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Steam generates a considerable amount of internet traffic, and with the service setting new concurrent user records almost every week, it too has made some adjustments on how it will deliver content to gamers, specifically, titles set to auto-update that haven't been played recently.
In its official blog post, the company reminds players about managing their home's internet bandwidth, at a time when most people are keeping indoors and sharing this resource to work, stream, play and stay connected.
It goes on to mention that auto-updates for games not played recently will be scheduled "for the next off-peak local time period," meaning that your game library will now be updated less frequently. "Only games played within the last 3 days will be updated immediately," notes Steam, adding that players can still manually trigger an update for a game they wish to play, through the Download Manager.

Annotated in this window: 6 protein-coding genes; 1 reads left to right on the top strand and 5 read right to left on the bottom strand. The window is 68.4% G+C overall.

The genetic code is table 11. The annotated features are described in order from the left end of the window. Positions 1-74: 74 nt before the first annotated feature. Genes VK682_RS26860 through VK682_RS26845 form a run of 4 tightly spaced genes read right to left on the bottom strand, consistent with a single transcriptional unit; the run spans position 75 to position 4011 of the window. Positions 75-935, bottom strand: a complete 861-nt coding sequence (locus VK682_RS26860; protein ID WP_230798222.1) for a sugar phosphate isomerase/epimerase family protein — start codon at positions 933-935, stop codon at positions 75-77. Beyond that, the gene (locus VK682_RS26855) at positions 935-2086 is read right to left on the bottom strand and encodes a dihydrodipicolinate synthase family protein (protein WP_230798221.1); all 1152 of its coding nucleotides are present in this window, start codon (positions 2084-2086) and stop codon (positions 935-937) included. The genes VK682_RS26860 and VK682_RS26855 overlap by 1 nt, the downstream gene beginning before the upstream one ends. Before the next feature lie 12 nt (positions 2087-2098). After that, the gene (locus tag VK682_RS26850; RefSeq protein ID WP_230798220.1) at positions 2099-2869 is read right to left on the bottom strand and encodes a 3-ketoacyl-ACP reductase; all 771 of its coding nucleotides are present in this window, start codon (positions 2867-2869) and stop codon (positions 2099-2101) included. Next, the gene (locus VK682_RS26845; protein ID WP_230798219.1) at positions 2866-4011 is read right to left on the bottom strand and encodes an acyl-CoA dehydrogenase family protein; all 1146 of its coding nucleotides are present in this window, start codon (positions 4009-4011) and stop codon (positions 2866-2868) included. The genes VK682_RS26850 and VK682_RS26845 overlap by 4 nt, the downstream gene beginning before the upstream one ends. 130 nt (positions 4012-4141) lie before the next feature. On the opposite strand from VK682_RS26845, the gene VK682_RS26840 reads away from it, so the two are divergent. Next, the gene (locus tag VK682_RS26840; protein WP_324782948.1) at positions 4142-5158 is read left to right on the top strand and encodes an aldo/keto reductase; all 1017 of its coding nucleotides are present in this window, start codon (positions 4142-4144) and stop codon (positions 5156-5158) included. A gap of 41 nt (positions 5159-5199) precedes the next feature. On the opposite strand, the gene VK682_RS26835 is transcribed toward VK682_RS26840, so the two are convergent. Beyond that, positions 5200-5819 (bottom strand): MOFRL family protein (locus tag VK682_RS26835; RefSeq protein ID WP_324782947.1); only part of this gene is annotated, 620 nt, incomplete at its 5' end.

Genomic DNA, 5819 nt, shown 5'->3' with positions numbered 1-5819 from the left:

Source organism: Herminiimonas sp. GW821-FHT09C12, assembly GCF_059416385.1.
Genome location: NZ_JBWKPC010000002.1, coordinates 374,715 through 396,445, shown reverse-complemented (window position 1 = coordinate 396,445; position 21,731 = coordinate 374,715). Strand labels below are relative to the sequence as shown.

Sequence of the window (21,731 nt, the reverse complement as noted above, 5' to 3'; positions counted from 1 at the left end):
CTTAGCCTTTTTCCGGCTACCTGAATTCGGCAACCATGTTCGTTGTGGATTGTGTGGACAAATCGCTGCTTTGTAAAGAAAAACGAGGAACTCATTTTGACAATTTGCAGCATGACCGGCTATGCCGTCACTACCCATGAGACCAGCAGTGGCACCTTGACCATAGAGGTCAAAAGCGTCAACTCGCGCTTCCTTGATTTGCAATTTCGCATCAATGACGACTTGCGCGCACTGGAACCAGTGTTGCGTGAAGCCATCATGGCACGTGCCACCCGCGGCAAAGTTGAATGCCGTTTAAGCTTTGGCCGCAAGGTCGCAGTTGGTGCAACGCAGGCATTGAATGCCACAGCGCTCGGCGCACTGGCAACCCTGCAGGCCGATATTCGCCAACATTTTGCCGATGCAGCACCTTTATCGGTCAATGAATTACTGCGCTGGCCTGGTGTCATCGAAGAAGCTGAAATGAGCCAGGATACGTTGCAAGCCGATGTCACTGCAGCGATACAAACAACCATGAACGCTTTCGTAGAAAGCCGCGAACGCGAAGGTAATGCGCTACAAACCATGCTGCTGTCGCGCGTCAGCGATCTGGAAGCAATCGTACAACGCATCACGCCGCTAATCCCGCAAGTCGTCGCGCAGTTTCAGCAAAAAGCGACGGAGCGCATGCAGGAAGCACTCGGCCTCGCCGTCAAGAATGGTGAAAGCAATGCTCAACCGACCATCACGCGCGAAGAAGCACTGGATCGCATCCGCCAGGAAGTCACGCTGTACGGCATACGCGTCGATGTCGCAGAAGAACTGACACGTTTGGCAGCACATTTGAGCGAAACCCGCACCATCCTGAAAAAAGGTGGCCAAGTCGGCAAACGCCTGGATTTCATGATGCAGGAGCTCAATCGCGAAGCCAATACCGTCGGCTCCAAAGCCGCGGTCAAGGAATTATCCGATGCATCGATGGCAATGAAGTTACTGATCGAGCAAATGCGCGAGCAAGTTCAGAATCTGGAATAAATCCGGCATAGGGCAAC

There's also the Steam client's in-built throttling and scheduling features, something which advanced users are already well-aware of, and are worth checking out for optimizing internet usage. These include various options under Steam>Settings>Downloads for restricting game auto-updates to suitable time periods and limiting the client's bandwidth to reduce stress on your home internet.
Players are also encouraged to disable auto-updates for games played less frequently, and to utilize HDD space for storing such items by shifting entire Library Folders or individual games from SSDs, instead of deleting and redownloading them in the future.